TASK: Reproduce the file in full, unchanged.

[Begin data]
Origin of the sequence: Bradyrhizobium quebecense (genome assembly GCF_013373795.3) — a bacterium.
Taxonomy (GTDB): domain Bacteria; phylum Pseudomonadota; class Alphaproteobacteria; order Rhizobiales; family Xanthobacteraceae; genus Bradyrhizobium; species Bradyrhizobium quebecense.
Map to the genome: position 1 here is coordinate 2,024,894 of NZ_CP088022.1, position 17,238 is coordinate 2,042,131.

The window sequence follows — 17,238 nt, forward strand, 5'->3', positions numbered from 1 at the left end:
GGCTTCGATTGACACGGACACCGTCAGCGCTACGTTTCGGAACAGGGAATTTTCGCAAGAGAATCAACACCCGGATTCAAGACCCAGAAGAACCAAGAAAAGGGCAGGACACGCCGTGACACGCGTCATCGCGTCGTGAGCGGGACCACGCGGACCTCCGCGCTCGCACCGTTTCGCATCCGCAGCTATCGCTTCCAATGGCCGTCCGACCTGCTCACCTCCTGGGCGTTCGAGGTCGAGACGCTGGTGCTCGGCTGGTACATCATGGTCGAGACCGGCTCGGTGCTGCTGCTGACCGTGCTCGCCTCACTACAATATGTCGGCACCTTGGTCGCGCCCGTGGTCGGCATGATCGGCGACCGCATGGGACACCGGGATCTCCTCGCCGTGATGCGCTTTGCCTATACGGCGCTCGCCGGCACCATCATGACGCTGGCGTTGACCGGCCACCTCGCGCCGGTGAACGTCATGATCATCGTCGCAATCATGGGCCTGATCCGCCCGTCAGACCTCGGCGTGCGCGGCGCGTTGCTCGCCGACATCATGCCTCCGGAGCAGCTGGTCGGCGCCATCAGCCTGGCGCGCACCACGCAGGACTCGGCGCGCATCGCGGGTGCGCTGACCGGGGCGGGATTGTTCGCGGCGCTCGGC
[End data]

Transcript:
Origin of the sequence: Bradyrhizobium quebecense (genome assembly GCF_013373795.3) — a bacterium.
Taxonomy (GTDB): domain Bacteria; phylum Pseudomonadota; class Alphaproteobacteria; order Rhizobiales; family Xanthobacteraceae; genus Bradyrhizobium; species Bradyrhizobium quebecense.
Map to the genome: position 1 here is coordinate 2,024,894 of NZ_CP088022.1, position 17,238 is coordinate 2,042,131.

The window sequence follows — 17,238 nt, forward strand, 5'->3', positions numbered from 1 at the left end:
GGCTTCGATTGACACGGACACCGTCAGCGCTACGTTTCGGAACAGGGAATTTTCGCAAGAGAATCAACACCCGGATTCAAGACCCAGAAGAACCAAGAAAAGGGCAGGACACGCCGTGACACGCGTCATCGCGTCGTGAGCGGGACCACGCGGACCTCCGCGCTCGCACCGTTTCGCATCCGCAGCTATCGCTTCCAATGGCCGTCCGACCTGCTCACCTCCTGGGCGTTCGAGGTCGAGACGCTGGTGCTCGGCTGGTACATCATGGTCGAGACCGGCTCGGTGCTGCTGCTGACCGTGCTCGCCTCACTACAATATGTCGGCACCTTGGTCGCGCCCGTGGTCGGCATGATCGGCGACCGCATGGGACACCGGGATCTCCTCGCCGTGATGCGCTTTGCCTATACGGCGCTCGCCGGCACCATCATGACGCTGGCGTTGACCGGCCACCTCGCGCCGGTGAACGTCATGATCATCGTCGCAATCATGGGCCTGATCCGCCCGTCAGACCTCGGCGTGCGCGGCGCGTTGCTCGCCGACATCATGCCTCCGGAGCAGCTGGTCGGCGCCATCAGCCTGGCGCGCACCACGCAGGACTCGGCGCGCATCGCGGGTGCGCTGACCGGGGCGGGATTGTTCGCGGCGCTCGGC